Chicken runs, massages and Moore

Garbage-pail kids: “Sally feels awful eating that poop-covered, germ-filled chicken sandwich.” That’s the message taken home last week by students from Isabelle Jackson Elementary School after a visit from the friendly neighborhood People for the Ethical Treatment of Animals (PETA). The animal-rights group demonstrated outside the school after its principal opted not to take PETA up on its kind offer to treat kids to a “Hidden Lives of Chickens” presentation (which, come to think of it, couldn’t have been that much worse than LSD casualties ripping their eyes out in all those anti-drug educational films Bites was shown as a youngster).

And so it was, last Friday, that Isabelle Jackson kids were greeted by a PETA giant-chicken mascot bearing the hopeful sign “Chickens are friends not food,” while the organization’s vegan campaign coordinator, Ravi Chand, handed the kids trading cards featuring nice chickens and not-so-nice kids. Designed in the gross-out tradition of Garbage Pail Kids and Wacky Packages, PETA’s Chicken Chumps card series features grotesque caricatures of chicken-chomping brats: the ferociously flesh-eating Cruel Kyle, the Linda Blair-like Sickly Sally, and the endlessly endomorphic Tubby Tammy who “has to use a bungee cord for a belt” (as if Barbie and Britney weren’t already enough to make kids neurotic about their bodies).

According to a PETA flier, chickens are every bit as smart as cats and dogs. “Chickens show sophisticated social behavior,” explained UC Davis professor Joy Mench. “That’s what a pecking order is all about.”

The medium is the massage: The Sacramento County Board of Supervisors has appointed a special commission, including representatives of licensing bureaus and the sheriff’s department, to draw up an ordinance preventing illegal practices at area massage parlors in unincorporated areas of the county.

The draft ordinance was presented to a group of about 40 interested parties last week at the Marconi Avenue sheriff’s substation. It’s safe to say most of those present at the meeting were not the practitioners targeted by the ordinance. The illegal practice in question happens to be prostitution, which the sheriff’s department has learned sometimes takes place in massage parlors.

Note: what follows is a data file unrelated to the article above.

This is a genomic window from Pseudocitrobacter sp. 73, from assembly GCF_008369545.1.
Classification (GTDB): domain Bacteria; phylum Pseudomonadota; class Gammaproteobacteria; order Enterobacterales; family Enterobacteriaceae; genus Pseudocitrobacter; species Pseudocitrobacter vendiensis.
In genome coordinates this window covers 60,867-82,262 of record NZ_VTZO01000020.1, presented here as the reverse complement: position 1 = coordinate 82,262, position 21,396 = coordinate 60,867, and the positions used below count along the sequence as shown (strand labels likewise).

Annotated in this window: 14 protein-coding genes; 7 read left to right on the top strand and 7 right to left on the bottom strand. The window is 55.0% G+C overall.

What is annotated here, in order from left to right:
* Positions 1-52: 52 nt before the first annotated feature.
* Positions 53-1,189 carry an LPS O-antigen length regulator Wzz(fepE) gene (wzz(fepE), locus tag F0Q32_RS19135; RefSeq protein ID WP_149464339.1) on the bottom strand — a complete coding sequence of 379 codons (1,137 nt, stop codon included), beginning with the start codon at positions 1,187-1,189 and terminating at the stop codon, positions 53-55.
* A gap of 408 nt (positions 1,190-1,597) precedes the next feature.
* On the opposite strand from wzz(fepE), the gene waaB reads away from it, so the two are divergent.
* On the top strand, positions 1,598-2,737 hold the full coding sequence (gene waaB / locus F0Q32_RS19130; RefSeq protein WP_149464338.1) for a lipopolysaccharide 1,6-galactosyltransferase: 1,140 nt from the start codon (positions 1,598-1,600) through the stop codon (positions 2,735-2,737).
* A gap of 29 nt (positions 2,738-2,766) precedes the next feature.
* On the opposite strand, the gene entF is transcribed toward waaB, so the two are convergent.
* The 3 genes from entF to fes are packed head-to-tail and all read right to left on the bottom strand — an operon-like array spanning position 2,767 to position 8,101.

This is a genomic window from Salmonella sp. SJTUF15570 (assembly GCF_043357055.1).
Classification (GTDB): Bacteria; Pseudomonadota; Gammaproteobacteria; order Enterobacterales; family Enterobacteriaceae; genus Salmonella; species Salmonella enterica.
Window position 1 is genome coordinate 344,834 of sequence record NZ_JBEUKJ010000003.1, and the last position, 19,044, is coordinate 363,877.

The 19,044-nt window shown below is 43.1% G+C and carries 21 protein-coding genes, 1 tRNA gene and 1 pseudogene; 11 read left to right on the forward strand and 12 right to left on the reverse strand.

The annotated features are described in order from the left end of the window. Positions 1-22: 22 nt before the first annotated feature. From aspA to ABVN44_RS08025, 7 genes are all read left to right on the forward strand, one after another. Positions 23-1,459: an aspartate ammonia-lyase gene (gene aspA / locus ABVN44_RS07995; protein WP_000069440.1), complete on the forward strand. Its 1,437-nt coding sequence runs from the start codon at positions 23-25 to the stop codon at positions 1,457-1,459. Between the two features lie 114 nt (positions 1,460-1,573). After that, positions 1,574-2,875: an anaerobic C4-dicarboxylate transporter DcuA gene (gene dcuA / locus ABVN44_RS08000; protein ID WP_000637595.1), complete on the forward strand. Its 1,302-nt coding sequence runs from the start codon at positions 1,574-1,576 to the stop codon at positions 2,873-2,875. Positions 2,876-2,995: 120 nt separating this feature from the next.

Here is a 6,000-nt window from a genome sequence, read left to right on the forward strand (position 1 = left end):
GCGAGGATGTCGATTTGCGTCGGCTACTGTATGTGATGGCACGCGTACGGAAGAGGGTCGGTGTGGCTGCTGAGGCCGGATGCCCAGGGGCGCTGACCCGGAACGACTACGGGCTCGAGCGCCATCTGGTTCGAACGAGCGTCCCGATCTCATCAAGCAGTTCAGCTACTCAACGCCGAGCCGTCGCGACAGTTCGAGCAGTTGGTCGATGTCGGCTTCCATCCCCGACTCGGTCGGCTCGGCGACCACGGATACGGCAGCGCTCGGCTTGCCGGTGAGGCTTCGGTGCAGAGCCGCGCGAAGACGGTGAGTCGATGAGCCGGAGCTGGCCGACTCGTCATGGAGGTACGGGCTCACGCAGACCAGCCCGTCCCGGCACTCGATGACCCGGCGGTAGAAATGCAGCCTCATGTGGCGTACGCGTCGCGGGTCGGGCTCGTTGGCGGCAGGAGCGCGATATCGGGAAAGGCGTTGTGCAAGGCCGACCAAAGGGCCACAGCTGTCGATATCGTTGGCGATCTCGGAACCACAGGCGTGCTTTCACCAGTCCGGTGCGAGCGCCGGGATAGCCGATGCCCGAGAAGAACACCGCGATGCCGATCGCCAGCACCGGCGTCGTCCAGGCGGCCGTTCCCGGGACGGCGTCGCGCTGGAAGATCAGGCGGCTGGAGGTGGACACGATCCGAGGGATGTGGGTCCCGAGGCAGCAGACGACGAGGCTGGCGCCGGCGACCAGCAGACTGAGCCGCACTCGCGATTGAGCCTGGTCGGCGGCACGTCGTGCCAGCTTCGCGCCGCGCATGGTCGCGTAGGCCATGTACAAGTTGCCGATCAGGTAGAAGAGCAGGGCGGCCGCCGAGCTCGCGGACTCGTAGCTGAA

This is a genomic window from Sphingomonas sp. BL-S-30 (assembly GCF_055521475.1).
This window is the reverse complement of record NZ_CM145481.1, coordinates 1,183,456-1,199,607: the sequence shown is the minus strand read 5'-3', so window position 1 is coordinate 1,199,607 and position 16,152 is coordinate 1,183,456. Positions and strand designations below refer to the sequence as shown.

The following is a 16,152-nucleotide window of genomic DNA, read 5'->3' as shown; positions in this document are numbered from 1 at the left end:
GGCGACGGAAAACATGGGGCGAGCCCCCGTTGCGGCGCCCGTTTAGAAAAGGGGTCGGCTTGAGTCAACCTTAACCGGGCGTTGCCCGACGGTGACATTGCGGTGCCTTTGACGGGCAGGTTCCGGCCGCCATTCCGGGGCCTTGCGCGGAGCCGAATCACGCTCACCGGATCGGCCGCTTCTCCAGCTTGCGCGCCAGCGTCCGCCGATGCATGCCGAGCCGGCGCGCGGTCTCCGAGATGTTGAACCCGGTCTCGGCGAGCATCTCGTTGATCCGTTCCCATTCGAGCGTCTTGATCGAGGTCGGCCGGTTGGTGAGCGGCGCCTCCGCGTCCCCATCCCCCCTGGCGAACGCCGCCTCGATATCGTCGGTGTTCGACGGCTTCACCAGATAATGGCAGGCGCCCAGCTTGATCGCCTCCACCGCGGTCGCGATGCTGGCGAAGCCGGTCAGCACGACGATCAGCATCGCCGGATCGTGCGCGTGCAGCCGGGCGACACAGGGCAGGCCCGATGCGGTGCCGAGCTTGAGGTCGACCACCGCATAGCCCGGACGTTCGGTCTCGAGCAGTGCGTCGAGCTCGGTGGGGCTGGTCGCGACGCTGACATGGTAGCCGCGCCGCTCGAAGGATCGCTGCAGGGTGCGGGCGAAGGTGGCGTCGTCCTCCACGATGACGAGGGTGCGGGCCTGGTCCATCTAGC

Not that Bites would know anything about that.

As worded, the ordinance would require massage therapists to complete at least 250 hours of training at an accredited school. This would cost up to $20,000 in tuition.

Therapists, practitioners and teachers at the meeting pointed out that it would be easier for prostitutes to afford these fees than for those who are dispensing legitimate therapy.

In the end, the commission agreed to let the massage practitioners develop their own wording for the ordinance, which they will present to the county within a month or so.

Bites hopes they can achieve a happy ending.

Ready for your close-up, Mr. Doolittle? A Saturday-morning media screening for Michael Moore’s new film, Fahrenheit 9/11, took place at the Crest Theatre, just one block up and two blocks over from the 770 L Street headquarters of Russo Marsh & Rogers. Bites readers will remember the company as the GOP-friendly public-relations firm behind Move America Forward, the “astroturf”-sending group that’s opposing the film’s release. Yet, despite the proximity, there were no “Forward”-leaning protesters in front of the K Street theater to defend President George W. Bush’s honor. Perhaps if the group had known in advance that Rep. John Doolittle, R-Roseville, is featured in the film, it would have showed up. In a scene toward the end of Fahrenheit 9/11, Moore is seen accosting congressmen outside the U.S. Capitol, offering them armed-services brochures and asking them to consider enlisting their own kids to fight in Iraq. One of them is Doolittle. And based on Doolittle’s response to Moore, the congressman must be a big fan of the 1975 comedy classic Monty Python and the Holy Grail: “Run away! Run away!”